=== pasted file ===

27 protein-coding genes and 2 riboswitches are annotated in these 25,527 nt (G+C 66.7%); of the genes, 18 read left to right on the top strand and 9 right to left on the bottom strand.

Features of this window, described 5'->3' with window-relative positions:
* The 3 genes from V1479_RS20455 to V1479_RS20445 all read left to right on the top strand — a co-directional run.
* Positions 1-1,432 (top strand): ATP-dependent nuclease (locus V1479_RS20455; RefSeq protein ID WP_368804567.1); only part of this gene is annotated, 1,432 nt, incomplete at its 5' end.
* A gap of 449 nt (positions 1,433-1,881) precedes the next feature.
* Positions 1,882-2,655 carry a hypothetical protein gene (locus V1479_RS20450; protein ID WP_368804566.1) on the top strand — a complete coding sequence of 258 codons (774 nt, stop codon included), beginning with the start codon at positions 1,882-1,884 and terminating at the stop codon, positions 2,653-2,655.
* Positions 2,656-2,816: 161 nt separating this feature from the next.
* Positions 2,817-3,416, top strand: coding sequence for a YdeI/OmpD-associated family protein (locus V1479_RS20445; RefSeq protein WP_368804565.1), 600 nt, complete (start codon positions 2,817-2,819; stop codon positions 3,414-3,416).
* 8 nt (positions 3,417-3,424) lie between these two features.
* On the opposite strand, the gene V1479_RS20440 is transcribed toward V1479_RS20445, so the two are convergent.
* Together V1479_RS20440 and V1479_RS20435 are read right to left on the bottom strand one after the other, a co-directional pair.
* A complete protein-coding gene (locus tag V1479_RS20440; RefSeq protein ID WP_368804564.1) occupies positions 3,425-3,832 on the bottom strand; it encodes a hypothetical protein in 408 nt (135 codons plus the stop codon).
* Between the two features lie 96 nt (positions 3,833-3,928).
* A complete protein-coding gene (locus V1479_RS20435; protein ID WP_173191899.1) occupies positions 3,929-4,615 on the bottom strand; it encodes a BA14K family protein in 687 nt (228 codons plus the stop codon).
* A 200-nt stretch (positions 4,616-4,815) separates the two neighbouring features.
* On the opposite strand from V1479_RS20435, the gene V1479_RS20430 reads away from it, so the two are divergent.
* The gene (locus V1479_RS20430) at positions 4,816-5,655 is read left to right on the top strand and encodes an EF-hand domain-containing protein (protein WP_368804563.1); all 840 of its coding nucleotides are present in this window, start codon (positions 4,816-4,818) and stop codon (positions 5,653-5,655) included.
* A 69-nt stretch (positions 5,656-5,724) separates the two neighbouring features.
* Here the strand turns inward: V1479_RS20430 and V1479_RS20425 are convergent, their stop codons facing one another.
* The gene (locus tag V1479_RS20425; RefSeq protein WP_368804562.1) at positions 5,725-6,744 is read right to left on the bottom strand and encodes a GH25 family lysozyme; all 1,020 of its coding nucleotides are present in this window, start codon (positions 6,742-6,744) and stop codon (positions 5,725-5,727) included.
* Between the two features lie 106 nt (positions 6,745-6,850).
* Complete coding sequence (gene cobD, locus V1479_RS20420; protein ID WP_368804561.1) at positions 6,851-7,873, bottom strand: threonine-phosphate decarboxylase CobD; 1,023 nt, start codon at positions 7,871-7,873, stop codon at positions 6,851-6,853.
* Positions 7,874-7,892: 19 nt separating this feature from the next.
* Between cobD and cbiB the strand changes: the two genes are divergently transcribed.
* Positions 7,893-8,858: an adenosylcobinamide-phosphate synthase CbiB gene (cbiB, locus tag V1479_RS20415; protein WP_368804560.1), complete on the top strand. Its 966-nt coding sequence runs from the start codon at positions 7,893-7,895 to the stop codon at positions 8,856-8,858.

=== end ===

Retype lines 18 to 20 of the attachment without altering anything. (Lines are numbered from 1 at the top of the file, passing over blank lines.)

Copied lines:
* A 69-nt stretch (positions 5,656-5,724) separates the two neighbouring features.
* Here the strand turns inward: V1479_RS20430 and V1479_RS20425 are convergent, their stop codons facing one another.
* The gene (locus tag V1479_RS20425; RefSeq protein WP_368804562.1) at positions 5,725-6,744 is read right to left on the bottom strand and encodes a GH25 family lysozyme; all 1,020 of its coding nucleotides are present in this window, start codon (positions 6,742-6,744) and stop codon (positions 5,725-5,727) included.